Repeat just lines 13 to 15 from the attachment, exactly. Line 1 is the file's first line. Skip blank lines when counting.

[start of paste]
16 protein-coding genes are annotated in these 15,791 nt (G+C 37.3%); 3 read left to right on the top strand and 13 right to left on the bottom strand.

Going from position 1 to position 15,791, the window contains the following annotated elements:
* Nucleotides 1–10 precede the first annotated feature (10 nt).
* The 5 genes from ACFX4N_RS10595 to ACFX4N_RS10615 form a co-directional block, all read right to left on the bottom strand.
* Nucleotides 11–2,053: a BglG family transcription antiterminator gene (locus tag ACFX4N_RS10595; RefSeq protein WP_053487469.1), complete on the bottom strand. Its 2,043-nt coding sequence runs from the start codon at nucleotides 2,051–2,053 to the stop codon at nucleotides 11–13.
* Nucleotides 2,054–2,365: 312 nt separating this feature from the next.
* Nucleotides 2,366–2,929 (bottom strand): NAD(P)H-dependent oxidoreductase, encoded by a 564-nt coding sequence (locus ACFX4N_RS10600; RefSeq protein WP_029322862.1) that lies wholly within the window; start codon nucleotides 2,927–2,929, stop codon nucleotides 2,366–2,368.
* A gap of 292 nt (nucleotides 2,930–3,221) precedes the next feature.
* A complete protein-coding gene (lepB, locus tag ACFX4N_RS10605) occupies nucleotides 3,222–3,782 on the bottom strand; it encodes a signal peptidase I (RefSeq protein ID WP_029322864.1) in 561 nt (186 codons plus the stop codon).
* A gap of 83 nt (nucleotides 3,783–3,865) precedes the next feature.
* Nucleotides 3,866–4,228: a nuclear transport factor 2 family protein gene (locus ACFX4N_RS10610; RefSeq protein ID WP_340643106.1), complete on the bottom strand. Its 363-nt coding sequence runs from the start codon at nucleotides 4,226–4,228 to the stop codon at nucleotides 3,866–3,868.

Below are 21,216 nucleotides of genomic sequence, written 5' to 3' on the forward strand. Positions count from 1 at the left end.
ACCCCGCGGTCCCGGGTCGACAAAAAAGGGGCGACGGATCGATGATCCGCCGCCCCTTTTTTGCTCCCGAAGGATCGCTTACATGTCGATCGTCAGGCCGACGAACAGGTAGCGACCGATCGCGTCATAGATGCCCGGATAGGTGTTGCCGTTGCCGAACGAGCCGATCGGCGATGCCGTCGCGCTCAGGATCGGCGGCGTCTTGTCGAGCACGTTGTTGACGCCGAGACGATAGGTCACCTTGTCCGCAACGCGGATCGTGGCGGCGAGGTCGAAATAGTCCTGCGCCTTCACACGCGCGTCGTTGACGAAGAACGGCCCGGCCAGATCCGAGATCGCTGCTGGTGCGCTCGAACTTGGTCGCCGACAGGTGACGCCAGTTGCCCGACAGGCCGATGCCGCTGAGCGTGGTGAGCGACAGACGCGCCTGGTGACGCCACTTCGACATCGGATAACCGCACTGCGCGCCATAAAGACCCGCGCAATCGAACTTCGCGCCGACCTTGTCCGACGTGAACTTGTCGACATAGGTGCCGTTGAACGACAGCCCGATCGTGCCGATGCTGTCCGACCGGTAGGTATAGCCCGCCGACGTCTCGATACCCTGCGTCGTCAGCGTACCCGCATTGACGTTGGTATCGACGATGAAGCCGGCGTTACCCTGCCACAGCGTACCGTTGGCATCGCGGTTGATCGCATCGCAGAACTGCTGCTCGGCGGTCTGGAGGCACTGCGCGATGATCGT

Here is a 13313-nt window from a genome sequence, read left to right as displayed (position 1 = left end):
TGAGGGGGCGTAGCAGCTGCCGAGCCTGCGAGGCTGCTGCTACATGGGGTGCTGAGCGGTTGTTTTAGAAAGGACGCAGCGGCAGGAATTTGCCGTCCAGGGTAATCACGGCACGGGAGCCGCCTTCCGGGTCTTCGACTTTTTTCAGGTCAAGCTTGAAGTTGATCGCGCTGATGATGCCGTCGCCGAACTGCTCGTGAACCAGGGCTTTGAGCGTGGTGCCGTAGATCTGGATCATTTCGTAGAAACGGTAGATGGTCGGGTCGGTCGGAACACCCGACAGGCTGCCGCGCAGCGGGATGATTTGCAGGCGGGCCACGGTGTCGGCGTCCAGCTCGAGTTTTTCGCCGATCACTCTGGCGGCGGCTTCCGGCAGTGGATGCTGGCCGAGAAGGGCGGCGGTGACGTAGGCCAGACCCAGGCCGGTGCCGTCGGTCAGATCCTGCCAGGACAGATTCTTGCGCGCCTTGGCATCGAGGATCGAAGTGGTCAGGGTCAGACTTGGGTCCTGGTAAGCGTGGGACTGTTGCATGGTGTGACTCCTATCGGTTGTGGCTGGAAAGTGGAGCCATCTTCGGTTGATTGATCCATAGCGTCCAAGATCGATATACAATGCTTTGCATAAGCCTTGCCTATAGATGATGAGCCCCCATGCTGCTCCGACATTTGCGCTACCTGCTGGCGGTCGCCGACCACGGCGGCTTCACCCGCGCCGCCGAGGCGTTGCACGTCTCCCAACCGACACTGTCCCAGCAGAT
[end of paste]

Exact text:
ACCCCGCGGTCCCGGGTCGACAAAAAAGGGGCGACGGATCGATGATCCGCCGCCCCTTTTTTGCTCCCGAAGGATCGCTTACATGTCGATCGTCAGGCCGACGAACAGGTAGCGACCGATCGCGTCATAGATGCCCGGATAGGTGTTGCCGTTGCCGAACGAGCCGATCGGCGATGCCGTCGCGCTCAGGATCGGCGGCGTCTTGTCGAGCACGTTGTTGACGCCGAGACGATAGGTCACCTTGTCCGCAACGCGGATCGTGGCGGCGAGGTCGAAATAGTCCTGCGCCTTCACACGCGCGTCGTTGACGAAGAACGGCCCGGCCAGATCCGAGATCGCTGCTGGTGCGCTCGAACTTGGTCGCCGACAGGTGACGCCAGTTGCCCGACAGGCCGATGCCGCTGAGCGTGGTGAGCGACAGACGCGCCTGGTGACGCCACTTCGACATCGGATAACCGCACTGCGCGCCATAAAGACCCGCGCAATCGAACTTCGCGCCGACCTTGTCCGACGTGAACTTGTCGACATAGGTGCCGTTGAACGACAGCCCGATCGTGCCGATGCTGTCCGACCGGTAGGTATAGCCCGCCGACGTCTCGATACCCTGCGTCGTCAGCGTACCCGCATTGACGTTGGTATCGACGATGAAGCCGGCGTTACCCTGCCACAGCGTACCGTTGGCATCGCGGTTGATCGCATCGCAGAACTGCTGCTCGGCGGTCTGGAGGCACTGCGCGATGATCGT

Here is a 13313-nt window from a genome sequence, read left to right as displayed (position 1 = left end):
TGAGGGGGCGTAGCAGCTGCCGAGCCTGCGAGGCTGCTGCTACATGGGGTGCTGAGCGGTTGTTTTAGAAAGGACGCAGCGGCAGGAATTTGCCGTCCAGGGTAATCACGGCACGGGAGCCGCCTTCCGGGTCTTCGACTTTTTTCAGGTCAAGCTTGAAGTTGATCGCGCTGATGATGCCGTCGCCGAACTGCTCGTGAACCAGGGCTTTGAGCGTGGTGCCGTAGATCTGGATCATTTCGTAGAAACGGTAGATGGTCGGGTCGGTCGGAACACCCGACAGGCTGCCGCGCAGCGGGATGATTTGCAGGCGGGCCACGGTGTCGGCGTCCAGCTCGAGTTTTTCGCCGATCACTCTGGCGGCGGCTTCCGGCAGTGGATGCTGGCCGAGAAGGGCGGCGGTGACGTAGGCCAGACCCAGGCCGGTGCCGTCGGTCAGATCCTGCCAGGACAGATTCTTGCGCGCCTTGGCATCGAGGATCGAAGTGGTCAGGGTCAGACTTGGGTCCTGGTAAGCGTGGGACTGTTGCATGGTGTGACTCCTATCGGTTGTGGCTGGAAAGTGGAGCCATCTTCGGTTGATTGATCCATAGCGTCCAAGATCGATATACAATGCTTTGCATAAGCCTTGCCTATAGATGATGAGCCCCCATGCTGCTCCGACATTTGCGCTACCTGCTGGCGGTCGCCGACCACGGCGGCTTCACCCGCGCCGCCGAGGCGTTGCACGTCTCCCAACCGACACTGTCCCAGCAGAT